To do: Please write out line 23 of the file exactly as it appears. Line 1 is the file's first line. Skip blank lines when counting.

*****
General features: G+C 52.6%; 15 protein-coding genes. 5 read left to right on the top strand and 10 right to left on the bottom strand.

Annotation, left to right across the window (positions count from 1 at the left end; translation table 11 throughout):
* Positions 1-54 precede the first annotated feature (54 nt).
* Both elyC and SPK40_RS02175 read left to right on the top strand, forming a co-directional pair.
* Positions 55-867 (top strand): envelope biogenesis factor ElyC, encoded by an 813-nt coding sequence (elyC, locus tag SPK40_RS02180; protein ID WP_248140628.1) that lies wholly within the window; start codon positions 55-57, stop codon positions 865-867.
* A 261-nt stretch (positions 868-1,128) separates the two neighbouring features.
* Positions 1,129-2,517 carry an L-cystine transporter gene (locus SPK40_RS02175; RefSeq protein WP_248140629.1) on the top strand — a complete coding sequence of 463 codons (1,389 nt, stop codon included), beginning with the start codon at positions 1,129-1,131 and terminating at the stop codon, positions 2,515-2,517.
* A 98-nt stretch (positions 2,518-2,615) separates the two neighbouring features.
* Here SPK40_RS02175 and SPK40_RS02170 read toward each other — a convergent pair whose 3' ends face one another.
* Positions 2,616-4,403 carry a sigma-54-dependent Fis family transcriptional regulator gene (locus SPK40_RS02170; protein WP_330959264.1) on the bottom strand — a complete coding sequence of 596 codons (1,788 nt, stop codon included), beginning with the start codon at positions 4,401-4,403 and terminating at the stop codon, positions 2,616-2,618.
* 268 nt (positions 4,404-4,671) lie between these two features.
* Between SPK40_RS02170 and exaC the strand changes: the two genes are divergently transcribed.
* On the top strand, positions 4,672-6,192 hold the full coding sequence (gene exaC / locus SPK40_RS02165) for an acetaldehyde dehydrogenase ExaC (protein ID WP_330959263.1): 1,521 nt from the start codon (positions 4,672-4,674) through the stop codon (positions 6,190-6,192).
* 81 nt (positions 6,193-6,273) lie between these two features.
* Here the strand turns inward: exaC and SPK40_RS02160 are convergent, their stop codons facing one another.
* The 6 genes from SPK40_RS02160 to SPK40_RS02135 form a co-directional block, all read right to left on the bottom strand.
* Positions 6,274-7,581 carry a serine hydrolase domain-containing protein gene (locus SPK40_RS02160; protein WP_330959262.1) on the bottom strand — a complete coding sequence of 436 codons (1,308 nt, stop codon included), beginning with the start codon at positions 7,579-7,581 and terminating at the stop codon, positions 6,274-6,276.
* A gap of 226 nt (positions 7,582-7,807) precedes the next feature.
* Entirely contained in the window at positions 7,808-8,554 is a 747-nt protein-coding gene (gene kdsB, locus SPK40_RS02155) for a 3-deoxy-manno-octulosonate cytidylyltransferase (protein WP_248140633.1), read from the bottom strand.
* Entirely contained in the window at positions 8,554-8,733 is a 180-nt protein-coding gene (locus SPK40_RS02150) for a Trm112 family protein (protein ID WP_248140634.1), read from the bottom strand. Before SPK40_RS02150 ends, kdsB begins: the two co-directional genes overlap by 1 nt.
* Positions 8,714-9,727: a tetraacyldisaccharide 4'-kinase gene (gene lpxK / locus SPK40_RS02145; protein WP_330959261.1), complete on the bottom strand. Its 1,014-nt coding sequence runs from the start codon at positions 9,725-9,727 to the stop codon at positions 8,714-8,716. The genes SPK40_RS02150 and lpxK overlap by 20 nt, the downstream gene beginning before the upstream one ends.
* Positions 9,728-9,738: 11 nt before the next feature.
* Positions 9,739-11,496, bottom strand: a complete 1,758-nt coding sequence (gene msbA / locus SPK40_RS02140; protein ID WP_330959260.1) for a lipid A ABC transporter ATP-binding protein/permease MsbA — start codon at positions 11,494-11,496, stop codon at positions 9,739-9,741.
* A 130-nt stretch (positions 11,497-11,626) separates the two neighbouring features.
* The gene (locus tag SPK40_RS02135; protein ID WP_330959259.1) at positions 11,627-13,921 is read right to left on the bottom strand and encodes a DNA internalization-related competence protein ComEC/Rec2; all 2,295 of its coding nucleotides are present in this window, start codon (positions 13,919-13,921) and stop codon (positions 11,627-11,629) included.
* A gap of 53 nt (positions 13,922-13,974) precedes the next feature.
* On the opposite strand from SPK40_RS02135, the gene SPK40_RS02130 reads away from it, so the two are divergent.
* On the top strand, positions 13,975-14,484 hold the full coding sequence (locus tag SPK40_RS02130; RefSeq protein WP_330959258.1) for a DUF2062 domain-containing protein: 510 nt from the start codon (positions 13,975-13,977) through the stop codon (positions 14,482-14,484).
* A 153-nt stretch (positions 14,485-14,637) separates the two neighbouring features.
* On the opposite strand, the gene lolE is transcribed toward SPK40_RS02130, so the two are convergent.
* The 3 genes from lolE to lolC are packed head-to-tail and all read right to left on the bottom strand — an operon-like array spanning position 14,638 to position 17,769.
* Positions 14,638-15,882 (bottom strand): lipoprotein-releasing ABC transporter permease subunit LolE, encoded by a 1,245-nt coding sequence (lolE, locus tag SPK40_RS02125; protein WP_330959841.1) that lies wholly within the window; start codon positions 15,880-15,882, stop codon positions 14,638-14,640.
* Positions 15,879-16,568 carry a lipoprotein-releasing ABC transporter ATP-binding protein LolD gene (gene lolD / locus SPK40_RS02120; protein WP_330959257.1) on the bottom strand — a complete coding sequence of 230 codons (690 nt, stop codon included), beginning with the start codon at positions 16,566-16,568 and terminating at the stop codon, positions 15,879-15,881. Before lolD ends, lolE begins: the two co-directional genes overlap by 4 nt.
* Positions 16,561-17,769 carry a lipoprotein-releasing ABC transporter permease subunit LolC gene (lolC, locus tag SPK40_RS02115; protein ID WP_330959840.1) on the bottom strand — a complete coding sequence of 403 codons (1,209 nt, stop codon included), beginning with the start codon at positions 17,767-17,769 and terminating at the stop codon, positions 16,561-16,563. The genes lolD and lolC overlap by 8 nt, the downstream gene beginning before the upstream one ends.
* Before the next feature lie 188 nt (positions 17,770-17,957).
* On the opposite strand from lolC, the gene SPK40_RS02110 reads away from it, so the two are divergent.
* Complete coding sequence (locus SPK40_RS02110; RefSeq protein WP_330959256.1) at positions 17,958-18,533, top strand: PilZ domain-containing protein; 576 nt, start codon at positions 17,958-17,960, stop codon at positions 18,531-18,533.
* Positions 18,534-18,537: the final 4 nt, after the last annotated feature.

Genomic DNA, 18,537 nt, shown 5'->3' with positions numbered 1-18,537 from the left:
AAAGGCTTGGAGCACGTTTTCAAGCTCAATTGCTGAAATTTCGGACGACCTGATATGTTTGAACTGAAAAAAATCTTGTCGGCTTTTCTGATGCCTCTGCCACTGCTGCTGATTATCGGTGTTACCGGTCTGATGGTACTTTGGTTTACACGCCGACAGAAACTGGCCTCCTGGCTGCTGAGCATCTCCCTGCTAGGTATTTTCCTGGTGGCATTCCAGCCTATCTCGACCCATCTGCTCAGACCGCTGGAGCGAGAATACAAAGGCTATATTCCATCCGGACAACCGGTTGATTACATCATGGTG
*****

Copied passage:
* Positions 9,739-11,496, bottom strand: a complete 1,758-nt coding sequence (gene msbA / locus SPK40_RS02140; protein ID WP_330959260.1) for a lipid A ABC transporter ATP-binding protein/permease MsbA — start codon at positions 11,494-11,496, stop codon at positions 9,739-9,741.